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How the Willis Tower Began its Renovation

May 23, 2023 | Public | 0 comments

Willis Tower’s $500 million renovation includes an innovative hydronic heating and cooling system

Updating Chicago’s tallest building, the Willis Tower, was a tall order. The $500 million renovation of the 110-story edifice took five years, and included a 300,000-square-foot, five-level addition on its southern side, filled with stores, eateries, and a landscaped terrace on the rooftop.

The existing 4.5-million-square-foot high skyscraper underwent a transformation as well, adding cafes, lounges, a large fitness center, and a revamped Skydeck observatory. The updates restored the Willis Tower’s stature as a premier commercial building that fulfills the requirements of today’s employees, tenants and visitors.

“The way you get people to come back in (to the city) is to deliver a commute-worthy experience,” Bob Chodos, an office tenant broker and vice-chairman in the Chicago office of Newmark, told UrbanLand about the renovation.

The creature comforts and activities the tower renewal brought to downtown Chicago are hard to miss. Behind the scenes, some equally impressive modernization occurred, making Willis Tower the largest building in the U.S. to earn LEED Platinum certification under LEED’s latest v4.1 rating system, the U.S. Green Building Council’s strongest and boldest rating system to date.

“Our tenants and their employees are passionate about working in offices where sustainability is a priority, and we’re proud that our commitment to sustainability, which extends throughout our portfolio, has earned Willis Tower the prestigious LEED Platinum certification,” says David Moore, senior vice president and portfolio director for EQ Office, in a press release about the certification.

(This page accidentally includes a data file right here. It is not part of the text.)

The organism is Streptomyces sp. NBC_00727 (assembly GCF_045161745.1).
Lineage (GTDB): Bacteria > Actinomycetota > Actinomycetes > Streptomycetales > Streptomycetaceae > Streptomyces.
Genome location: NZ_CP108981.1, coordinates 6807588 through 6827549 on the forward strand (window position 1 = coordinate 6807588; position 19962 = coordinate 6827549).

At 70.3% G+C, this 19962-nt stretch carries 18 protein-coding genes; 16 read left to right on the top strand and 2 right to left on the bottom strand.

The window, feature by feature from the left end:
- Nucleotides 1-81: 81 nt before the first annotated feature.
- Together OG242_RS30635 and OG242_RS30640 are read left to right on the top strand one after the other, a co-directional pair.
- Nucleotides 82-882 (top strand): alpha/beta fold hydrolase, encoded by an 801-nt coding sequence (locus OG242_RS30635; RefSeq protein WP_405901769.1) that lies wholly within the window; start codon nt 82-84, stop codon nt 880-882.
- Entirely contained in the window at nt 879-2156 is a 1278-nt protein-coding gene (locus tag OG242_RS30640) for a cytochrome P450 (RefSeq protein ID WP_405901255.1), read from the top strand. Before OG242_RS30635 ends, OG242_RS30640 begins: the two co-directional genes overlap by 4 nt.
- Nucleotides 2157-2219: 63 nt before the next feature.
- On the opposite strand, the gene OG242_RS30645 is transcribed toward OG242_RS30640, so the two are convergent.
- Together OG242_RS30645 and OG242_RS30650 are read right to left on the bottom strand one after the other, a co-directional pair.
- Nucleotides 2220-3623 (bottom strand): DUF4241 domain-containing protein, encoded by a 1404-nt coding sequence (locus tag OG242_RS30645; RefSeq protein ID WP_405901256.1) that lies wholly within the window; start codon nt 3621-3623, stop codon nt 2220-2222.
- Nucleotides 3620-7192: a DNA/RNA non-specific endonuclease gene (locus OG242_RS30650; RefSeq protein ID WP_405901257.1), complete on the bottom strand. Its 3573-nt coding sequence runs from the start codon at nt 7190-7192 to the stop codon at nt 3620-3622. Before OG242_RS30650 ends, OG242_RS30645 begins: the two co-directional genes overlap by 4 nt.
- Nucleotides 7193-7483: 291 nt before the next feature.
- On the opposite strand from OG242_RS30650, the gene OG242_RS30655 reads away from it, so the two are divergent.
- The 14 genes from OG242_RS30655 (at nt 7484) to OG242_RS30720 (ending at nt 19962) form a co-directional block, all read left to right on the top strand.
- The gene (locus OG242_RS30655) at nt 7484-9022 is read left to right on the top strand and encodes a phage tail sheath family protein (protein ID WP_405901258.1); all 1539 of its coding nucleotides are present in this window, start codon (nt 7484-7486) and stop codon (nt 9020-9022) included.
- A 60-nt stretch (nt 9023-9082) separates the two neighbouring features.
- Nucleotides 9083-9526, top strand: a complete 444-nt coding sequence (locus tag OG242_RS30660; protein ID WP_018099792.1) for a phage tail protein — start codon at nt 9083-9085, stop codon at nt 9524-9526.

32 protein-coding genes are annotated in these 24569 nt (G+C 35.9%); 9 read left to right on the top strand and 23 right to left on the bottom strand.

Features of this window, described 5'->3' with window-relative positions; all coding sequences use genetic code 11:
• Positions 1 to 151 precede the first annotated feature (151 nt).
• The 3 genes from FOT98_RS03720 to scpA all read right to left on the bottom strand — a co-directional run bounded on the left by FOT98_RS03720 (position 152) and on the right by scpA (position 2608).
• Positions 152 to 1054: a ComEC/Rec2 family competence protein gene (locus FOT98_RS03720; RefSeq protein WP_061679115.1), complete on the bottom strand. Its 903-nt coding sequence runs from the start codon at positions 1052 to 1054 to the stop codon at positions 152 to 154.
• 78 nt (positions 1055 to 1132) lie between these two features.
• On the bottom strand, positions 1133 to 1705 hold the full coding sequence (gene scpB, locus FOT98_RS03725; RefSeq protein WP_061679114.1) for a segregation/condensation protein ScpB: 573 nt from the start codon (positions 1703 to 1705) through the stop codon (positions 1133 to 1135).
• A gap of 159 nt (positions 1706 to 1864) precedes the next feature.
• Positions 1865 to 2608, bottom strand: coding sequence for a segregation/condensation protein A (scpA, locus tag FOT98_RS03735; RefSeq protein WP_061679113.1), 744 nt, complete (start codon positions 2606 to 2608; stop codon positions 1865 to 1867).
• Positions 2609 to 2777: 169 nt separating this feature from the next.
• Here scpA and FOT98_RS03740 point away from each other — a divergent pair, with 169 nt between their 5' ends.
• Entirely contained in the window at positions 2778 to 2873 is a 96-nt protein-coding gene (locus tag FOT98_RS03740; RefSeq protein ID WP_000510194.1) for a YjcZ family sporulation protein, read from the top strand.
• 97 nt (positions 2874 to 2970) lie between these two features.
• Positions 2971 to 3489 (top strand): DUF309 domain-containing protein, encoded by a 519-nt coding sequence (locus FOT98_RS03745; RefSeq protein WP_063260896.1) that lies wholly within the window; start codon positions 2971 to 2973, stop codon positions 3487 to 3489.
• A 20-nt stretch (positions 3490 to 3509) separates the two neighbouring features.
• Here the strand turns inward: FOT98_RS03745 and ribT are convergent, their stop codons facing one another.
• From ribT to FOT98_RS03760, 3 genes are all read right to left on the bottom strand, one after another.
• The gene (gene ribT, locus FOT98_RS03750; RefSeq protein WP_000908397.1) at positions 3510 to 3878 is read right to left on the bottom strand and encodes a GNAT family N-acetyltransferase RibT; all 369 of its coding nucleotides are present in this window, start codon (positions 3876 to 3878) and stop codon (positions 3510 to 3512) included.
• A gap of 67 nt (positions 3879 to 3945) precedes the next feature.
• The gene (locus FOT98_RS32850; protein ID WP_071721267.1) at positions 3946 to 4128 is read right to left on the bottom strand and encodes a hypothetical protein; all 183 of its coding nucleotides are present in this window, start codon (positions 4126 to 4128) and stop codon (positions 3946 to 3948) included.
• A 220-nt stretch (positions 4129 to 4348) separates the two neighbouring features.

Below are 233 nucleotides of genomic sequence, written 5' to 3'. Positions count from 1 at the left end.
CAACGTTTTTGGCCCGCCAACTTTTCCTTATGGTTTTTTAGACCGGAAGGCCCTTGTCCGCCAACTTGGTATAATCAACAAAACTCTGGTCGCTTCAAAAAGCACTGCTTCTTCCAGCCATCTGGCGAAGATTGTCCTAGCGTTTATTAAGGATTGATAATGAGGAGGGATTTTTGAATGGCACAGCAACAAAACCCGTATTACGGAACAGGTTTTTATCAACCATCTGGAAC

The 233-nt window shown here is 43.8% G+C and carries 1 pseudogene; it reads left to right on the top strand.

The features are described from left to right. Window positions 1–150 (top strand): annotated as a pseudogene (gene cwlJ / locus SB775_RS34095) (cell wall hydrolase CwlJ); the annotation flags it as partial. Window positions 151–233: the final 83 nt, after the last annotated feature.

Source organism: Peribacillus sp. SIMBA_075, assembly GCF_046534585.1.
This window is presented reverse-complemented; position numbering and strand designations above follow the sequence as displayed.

Sustainability efforts may not make as big a splash as an expansive rooftop terrace, world-class art, quaint cafés or swanky lounges, but they do reduce the building’s environmental impacts. The tower’s sustainable building enhancements included:

  • Installing cutting-edge HVAC technology to reduce energy use up to 20 percent.
  • Replacing electric hot-water generators with natural gas hot-water boilers.
  • Upgrading the lighting control system and installing energy-efficient LED lights.
  • Installing low-flow high-efficiency sink faucets, toilets and urinals to reduce water use up to 30 percent.

Moving to natural gas

“The work focused on renovating and repurposing different areas (in the building), using some for residential and others for business,” says Dave Everhart, president of Bornquist Inc., a Bell & Gossett representative in the Chicago area. “When they renovated, they also decided to switch from electric power back to natural gas.”

To some, this may seem backward as natural gas prices rise, supplies diminish, and the federal government pushes electric and alternative energies instead.

But Everhart explains the decision to switch to natural gas was made eight years ago.

“It was better for them to switch to natural gas,” he stresses. “This meant the boilers had to change from electric to gas fired, and just a few pumps had to be added or changed to circulate hot water to new tenant spaces.”